On Thursday, July 27, a reception will be held in the second-floor art gallery from 3-5 p.m. celebrating his retirement after 32 years at Fermilab. His last day is July 31.
John received his Ph.D. from the University of Michigan in 1975 and joined the strong HEP group at the University of Illinois as a postdoc working on Fermilab experiment E299. He joined the faculty at the University of Pennsylvania in 1979 where he continued to work on experiments at Fermilab, becoming spokesperson for E673 and the CDF test beam effort.
John joined Fermilab in 1985 working on the CDF experiment serving as operations manager and rose through the ranks to department head. In 1996 he was appointed head of the Research Division (renamed the Particle Physics Division) and served in that position until 2004. During his tenure as division head he was responsible for the construction of the SiDet-BEG engineering facility. He was also instrumental in securing funding for the CDF and DZero (outback) buildings. Stepping down as division head, he was a founding member of the NOvA collaboration and served as co-spokesperson for two years and as project manager from 2005 to the project’s completion in 2014. Under John’s leadership, the NOvA project won the DOE Secretary’s Award for Excellence in 2014. Since completion of the project he has continued to work exploring how to improve NOvA’s neutrino beam.
John left his mark on a number of people and Fermilab facilities. While on experiment E610, he arranged for Dee Hahn to be trained as a technician so that her husband, Steve, wouldn’t spend his weekends traveling back and forth to Urbana-Champaigne. In the fixed-target era and early days of CDF, he did what was needed to keep the experiments running.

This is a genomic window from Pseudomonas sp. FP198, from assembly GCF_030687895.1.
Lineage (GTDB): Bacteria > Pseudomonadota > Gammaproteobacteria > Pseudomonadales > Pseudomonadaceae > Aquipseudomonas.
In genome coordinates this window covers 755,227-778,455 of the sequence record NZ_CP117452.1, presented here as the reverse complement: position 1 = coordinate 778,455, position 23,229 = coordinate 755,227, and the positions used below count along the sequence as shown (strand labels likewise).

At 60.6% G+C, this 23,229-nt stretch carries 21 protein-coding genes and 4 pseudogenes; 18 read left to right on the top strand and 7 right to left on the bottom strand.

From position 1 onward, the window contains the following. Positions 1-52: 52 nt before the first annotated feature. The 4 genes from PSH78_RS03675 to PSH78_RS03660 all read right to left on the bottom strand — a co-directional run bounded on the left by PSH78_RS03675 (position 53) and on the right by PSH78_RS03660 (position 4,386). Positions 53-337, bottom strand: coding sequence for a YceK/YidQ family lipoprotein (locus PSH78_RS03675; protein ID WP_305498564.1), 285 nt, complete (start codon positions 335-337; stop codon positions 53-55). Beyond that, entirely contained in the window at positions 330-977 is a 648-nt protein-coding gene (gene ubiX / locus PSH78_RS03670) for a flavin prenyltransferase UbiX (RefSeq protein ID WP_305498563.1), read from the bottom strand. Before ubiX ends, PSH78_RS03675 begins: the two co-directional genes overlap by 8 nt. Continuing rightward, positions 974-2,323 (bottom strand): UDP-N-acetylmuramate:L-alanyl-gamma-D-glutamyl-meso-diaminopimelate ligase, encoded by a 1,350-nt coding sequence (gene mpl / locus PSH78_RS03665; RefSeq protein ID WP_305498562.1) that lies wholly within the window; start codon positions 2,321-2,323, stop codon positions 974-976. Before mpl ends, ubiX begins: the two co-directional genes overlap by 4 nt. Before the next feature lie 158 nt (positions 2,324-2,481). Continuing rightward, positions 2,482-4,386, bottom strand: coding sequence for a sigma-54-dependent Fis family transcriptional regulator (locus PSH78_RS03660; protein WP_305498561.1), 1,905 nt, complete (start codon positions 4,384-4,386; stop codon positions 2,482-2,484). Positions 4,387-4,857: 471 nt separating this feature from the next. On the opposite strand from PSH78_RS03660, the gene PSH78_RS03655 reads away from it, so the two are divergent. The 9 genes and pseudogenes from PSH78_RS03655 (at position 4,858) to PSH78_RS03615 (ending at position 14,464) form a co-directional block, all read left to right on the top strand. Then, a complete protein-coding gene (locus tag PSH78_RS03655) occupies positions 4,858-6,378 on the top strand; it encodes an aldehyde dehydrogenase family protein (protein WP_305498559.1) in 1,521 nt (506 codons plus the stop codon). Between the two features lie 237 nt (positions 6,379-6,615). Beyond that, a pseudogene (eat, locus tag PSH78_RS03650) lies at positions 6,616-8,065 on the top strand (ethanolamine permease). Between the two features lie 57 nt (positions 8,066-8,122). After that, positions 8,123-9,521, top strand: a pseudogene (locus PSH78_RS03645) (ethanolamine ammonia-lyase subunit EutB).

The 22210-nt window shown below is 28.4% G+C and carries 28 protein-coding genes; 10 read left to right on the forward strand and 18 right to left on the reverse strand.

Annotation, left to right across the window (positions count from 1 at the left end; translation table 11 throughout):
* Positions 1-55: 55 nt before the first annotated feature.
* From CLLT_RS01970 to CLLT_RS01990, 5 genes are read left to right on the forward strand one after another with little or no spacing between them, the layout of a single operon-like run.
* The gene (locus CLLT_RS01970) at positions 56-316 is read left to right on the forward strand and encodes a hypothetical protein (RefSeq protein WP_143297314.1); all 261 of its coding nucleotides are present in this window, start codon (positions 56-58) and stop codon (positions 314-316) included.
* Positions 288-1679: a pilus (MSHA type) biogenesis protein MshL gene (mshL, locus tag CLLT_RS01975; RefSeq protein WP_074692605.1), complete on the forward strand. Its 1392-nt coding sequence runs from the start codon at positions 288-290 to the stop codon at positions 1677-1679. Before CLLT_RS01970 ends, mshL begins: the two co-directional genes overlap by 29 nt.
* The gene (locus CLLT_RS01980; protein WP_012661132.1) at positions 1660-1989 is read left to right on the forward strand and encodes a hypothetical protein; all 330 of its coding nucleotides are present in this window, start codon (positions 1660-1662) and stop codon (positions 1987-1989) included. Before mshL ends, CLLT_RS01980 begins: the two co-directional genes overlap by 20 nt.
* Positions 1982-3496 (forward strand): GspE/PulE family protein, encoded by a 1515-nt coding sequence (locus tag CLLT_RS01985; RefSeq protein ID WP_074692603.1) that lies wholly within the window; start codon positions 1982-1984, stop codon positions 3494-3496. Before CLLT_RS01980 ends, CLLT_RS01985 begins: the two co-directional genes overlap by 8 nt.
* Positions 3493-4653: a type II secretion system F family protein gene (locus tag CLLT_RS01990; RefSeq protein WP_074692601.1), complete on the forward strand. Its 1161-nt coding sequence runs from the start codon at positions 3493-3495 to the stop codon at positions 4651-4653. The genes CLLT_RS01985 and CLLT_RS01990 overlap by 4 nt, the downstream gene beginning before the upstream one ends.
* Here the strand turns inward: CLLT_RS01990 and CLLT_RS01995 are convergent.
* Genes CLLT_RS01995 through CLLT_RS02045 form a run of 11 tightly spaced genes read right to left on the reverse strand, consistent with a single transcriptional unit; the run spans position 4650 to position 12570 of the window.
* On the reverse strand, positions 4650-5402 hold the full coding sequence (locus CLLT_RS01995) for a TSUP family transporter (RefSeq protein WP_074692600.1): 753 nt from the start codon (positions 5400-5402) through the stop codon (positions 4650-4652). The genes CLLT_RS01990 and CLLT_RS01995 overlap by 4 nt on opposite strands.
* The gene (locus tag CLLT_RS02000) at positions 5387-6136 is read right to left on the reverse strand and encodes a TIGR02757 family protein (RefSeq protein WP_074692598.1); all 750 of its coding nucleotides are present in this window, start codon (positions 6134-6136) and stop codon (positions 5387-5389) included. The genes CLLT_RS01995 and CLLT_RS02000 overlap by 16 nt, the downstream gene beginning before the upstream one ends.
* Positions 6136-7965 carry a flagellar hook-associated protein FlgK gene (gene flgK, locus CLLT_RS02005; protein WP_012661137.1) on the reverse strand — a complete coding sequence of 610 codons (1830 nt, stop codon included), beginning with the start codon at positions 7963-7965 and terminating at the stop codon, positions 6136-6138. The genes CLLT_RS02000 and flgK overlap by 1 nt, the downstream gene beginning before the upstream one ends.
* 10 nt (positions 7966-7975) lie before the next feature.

Steve Hahn remembers during his CDF test beam days, “John was never afraid to get his hands dirty. If there wasn’t anything pressing one would often find him sweeping the floor.”
Later, Steve Dixon recollected that when John was division head, “John was always trying to do what was best for his people and get them what they needed to do their job. He was very level-headed, and those working for him felt that he appreciated their contribution.”
Scientist Rob Plunkett noted, “He took particular delight in scrapping the old, trailer Porta-Kamps. He had a poster on the wall with the monthly tally of how many trailers were scrapped.”
During the NOvA project, John served as the interface with lab management and the DOE, allowing everyone under him to focus on their work.
On retirement, John hopes to spend some time away from the lab. He expects to catch up on pleasure reading with his wife. On clear, warm nights one might also catch him in the yard with his telescope, contemplating the cosmos.
Come celebrate John’s contributions and wish him well on his retirement on Thursday, July 27, in the second-floor art gallery from 3-5 p.m.